Accidently exposed film. Help!

Kodachrome Skies

A
Kodachrome Skies

  • 1
  • 0
  • 97
The Dive

A
The Dive

  • 4
  • 2
  • 133
Edinburgh nights

Edinburgh nights

  • 1
  • 6
  • 187

Recent Classifieds

Forum statistics

Threads
178,731
Messages
2,458,829
Members
94,629
Latest member
swededreams
Recent bookmarks
0

EricO

Member
Joined
May 17, 2007
Messages
87
Location
NE Ohio
Shooter
Multi Format
I'm fairly new at medium format (2 years). I was doing a photo shoot recently and made two rookie mistakes. I took the seal off of a roll of 120 film but realized that the back that I was going to load already had film in it. I accidently exposed the film in the back when I opened it. I figured that may have ruined a frame or two so I continued shooting. Meanwhile, the roll that had the broken seal unravelled a little. Is that roll ruined? I was thinking about running it through by taking some snap shots. What do you think?
 

mrmekon

Member
Joined
Apr 11, 2009
Messages
47
Location
Atlanta, GA
Shooter
35mm
I think it most likely depends on the circumstances. I'd still run it, but not with anything I care about. I had a roll that unwound a bit, and every frame except 2 were fogged.

As for the open back, the few times I've done that the damage was much less. 3-4 frames fogged.
 

JBrunner

Moderator
Moderator
Joined
Dec 14, 2005
Messages
7,432
Location
PNdub
Shooter
Medium Format
All you can do is develop the roll that was in the back and find out what you have. The unravelled roll can be shot, just don't use it for anything important or unrepeatable. Me? I'd just throw it away. My time is worth more than a few bucks.
 

railwayman3

Member
Joined
Apr 5, 2008
Messages
2,819
Shooter
35mm
If you're processing your own film and the only cost is a few cents for the chemicals, I'd shoot the second film on snapshots, and develop both films. Sometimes you'll get away with these mistakes, but on the other hand, daylight and especially direct sun can be very penetrating when it comes to fogging film.

I remember once giving a colleague a 35mm film from my fridge when he'd forgotten to bring any film for a special event. He first decided it was too cold to load in the camera, then thought he'd "warm it up a bit" by waving the casstte in the hot direct sun for about 10 minutes. (I tried to suggest that this might not be the best idea! :sad: ) He then blamed the processing lab when most of the prints had orange fog marks! (He was the kind of guy who always knew best! :rolleyes: )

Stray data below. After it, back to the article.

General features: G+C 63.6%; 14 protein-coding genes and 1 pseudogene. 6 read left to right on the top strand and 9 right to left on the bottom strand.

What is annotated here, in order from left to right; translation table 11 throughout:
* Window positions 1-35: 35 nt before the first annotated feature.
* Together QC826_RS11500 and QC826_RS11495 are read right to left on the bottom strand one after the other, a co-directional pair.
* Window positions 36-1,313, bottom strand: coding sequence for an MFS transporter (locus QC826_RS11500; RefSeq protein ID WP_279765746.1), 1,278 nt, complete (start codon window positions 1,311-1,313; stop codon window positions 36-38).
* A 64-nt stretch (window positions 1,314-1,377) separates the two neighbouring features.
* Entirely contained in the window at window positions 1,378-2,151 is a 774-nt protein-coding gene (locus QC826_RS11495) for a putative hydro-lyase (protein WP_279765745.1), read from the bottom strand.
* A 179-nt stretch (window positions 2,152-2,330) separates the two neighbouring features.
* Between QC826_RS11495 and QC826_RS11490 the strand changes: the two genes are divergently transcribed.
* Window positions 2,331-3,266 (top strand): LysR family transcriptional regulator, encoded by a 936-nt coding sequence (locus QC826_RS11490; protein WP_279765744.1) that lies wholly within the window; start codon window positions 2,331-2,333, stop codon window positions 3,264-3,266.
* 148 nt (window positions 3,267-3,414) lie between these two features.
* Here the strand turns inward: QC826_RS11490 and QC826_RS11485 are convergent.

Joined
Jan 21, 2003
Messages
15,711
Location
Switzerland
Shooter
Multi Format
Use it, but not for anything important, unless you have a special relationship with serendipity.
 

Fireguy2002

Member
Joined
Oct 16, 2009
Messages
191
Location
Fairbanks
Shooter
Holga
You can use it in a Holga. Some actually do that on purpose for Holga shooting.
 

benjiboy

Subscriber
Joined
Apr 18, 2005
Messages
11,567
Location
U.K.
Shooter
35mm
Be philosophical about it,You've learned a valuable lesson for the cost of a roll of 120.
 

Sirius Glass

Subscriber
Joined
Jan 18, 2007
Messages
41,064
Location
Southern California
Shooter
Multi Format
All you can do is develop the roll that was in the back and find out what you have. The unravelled roll can be shot, just don't use it for anything important or unrepeatable.

This part of what he said.

Steve
 
Photrio.com contains affiliate links to products. We may receive a commission for purchases made through these links.
To read our full affiliate disclosure statement please click Here.

PHOTRIO PARTNERS EQUALLY FUNDING OUR COMMUNITY:



Ilford ADOX Freestyle Photographic Stearman Press Weldon Color Lab
Top Bottom